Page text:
Royal Portrush, in County Antrim, is one of the finest golf courses not just in Northern Ireland but the world. Toby Keel paid a visit a few months before the world's best players arrive for The Open.

In 1980, a team of experts began restoring Michelangelo’s ceiling of the Sistine Chapel at the Vatican. It was painstaking work, carried out millimetre by millimetre, with no expense spared in either time or money. Yet even before the 14-year project was complete, the critics’ knives were out: it was crass, simplistic, technically flawed, and completely trampled the artist’s original intention. The controversy rumbles on to this day. Restoration is a tricky business.

In golf, too, restoration is a minefield. Every time The Open returns to the Old Course at St Andrews, the track gets a few tweaks – tiny amends, really, since the place has barely changed in its essentials for over a century. And every time, there’s somebody ready to complain about the updates, grumbling that the Road Hole bunker has been made too big, or too small; or that the new tee on such-and-such a hole ruins the approach angle.

All of this makes it even more remarkable that the updates to Royal Portrush – which will host golf’s Open Championship in July – have been greeted with almost universal acclaim. And rightly so.

The comparison between Portrush and the Sistine Chapel isn’t quite so fanciful as it might initially seem. While even the Antrim club’s most fervent members wouldn’t claim it as one of the Great Works of Man, they will rightly point out that this is one of the finest achievements of golf course design on the planet. The course was regularly ranked in the world’s top 10 by golf magazines across the globe even before the tweaks made ahead of this year’s tournament. And like the Sistine Chapel, it was shaped by the hands of a master: Old Tom Morris, the towering colossus of 19th century golf, first laid the course out on the spectacular dunes of this beautiful coastline. And it was another master who gave the place it’s previous major surgery, back in the 1930s: Harry Colt, the pre-eminent architect of golf’s ‘Golden Age’ who laid out courses including Sunningdale and Muirfield.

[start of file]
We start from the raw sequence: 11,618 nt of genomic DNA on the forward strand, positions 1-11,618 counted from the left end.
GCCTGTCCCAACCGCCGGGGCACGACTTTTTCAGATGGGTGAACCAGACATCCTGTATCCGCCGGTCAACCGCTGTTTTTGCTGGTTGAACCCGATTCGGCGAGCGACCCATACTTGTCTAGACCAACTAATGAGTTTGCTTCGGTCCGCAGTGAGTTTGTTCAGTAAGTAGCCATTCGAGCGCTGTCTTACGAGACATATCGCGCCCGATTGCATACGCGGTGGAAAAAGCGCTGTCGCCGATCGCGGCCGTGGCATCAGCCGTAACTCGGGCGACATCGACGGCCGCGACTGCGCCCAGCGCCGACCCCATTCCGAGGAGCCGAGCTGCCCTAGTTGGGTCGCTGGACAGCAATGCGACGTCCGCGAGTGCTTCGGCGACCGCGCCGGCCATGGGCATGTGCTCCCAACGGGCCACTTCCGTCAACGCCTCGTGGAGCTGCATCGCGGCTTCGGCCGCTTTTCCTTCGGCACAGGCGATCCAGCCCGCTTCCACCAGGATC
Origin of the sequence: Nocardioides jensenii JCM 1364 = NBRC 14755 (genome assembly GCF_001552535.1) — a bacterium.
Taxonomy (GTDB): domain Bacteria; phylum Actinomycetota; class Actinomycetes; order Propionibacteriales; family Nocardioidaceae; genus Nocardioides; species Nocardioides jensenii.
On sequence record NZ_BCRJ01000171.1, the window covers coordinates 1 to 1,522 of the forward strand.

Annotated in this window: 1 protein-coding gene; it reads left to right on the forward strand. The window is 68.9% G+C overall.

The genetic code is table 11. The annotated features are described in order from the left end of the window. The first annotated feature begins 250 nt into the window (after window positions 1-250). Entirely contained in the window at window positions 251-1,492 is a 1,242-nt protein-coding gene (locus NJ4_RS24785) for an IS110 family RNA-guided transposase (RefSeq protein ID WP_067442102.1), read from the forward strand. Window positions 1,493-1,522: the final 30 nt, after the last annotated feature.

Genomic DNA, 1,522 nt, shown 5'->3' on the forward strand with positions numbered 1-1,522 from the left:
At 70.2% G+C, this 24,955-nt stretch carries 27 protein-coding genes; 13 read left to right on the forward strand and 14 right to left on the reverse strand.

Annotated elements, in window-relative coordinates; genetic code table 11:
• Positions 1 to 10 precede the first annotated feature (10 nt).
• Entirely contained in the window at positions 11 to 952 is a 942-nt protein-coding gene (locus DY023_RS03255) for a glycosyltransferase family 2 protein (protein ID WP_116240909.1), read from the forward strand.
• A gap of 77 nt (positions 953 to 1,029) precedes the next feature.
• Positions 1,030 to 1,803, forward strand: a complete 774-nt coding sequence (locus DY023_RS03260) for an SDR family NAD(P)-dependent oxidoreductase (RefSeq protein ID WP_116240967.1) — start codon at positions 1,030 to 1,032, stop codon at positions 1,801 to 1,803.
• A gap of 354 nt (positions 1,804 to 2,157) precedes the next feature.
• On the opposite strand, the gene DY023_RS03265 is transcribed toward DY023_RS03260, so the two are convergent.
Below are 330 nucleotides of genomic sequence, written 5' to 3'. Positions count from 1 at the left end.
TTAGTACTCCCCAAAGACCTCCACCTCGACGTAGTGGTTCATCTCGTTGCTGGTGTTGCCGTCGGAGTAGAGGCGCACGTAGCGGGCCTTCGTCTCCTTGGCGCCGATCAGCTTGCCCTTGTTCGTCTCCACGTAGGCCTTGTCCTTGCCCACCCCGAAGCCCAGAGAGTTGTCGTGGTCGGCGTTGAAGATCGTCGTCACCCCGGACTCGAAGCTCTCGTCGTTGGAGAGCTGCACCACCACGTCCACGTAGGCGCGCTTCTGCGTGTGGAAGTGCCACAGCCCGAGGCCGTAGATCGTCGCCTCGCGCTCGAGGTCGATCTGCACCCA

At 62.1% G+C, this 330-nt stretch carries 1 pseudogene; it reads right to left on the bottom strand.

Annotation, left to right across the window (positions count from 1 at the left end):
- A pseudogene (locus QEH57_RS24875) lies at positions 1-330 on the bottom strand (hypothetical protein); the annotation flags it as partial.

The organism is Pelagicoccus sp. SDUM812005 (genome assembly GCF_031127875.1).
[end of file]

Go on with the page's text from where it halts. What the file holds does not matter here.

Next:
A rainbow forms behind the green on the 431 yards par 4, ninth hole 'Tavern' with the 418 yards par 4 15th hole 'Skerries' in the distance at Royal Portrush Golf Club the venue for The Open Championship 2019 on September 12, 2018 in Portrush, Northern Ireland. Phot: David Cannon/R&A via Getty Images

A rainbow forms behind the green on the 431 yards par 4, ninth hole ‘Tavern’ with the 418 yards par 4 15th hole ‘Skerries’ in the distance at Royal Portrush Golf Club the venue for The Open Championship 2019 on September 12, 2018 in Portrush, Northern Ireland. Phot: David Cannon/R&A via Getty Images

But while Royal Portush’s Dunluce course, as it’s officially called, was a masterpiece, it had a problem. Or, rather, two problems: the 17th and 18th holes.

After 16 truly magnificent links golf holes, the finishing pair let the track down rather badly. Playing it was like eating the first nine-tenths of a tasting menu created by a chef with three Michelin stars, only to be served Angel Delight for pudding.

It’s not an uncommon problem with links courses, since they invariably start at the flatter land where the clubhouse lies, move out to the more dramatic terrain, then return to the duller stuff. Royal Troon is a perfect example: the opening and closing few holes are entirely forgettable, while the stretch in between as good as anything in the world. Turnberry has a similar problem with its 1st and 18th holes.

At Portrush, however, a solution been put in place by golf architects Mackenzie & Ebert. Those weaker holes were scrapped and two brand new holes built towards the end of the front nine. That’s shunted everything along by two holes, meaning that the old 16th – a fine dog-leg played to a green surrounded by hillocks and gorse – is now the 18th, while the wondrous long par-3 ‘Calamity’ (230 yards across a yawning chasm with a 100ft drop down to the right) is now the 16th instead of the 14th, meaning that nerves and fatigue will play a great role in identifying 2019’s Champion Golfer of the Year.

Royal Portrush golf club

Royal Portrush has magnificent views out to sea from almost every spot

Even better is the fact that the new holes – the 7th and 8th – are immediately among two of the best on the course. The former is a long par-5 played from an exposed, raised tee – wind will surely play havoc, if it blows – to a fairway tunnelling through dunes, while the 8th brings in to play the same drop in elevation that golfers later have to deal with on Calamity. Both offer precisely the sort of experience which marks out a truly great golf course: you’re constantly presented with shots that you can’t wait to hit.

Tickets for The Open at Royal Portrush have long since sold out – pent-up demand for an Open on Irish soil meant that the entire allocation of almost 200,000 went within days – but practice day tickets are still available. Anyone who loves the game really ought to make the pilgrimage to this magical spot at least once in their lives: Portrush’s course and setting are equally beautiful, and there are a number of other courses and things to see nearby (most notably Portstewart and the Giant’s Causeway) which easily justify a trip of several days.

Green fees on the Dunluce course at Royal Portrush vary from £70 in winter to £205 in summer – see www.royalportrushgolfclub.com for more details, or www.discovernorthernireland.com/golf to find other places to play nearby.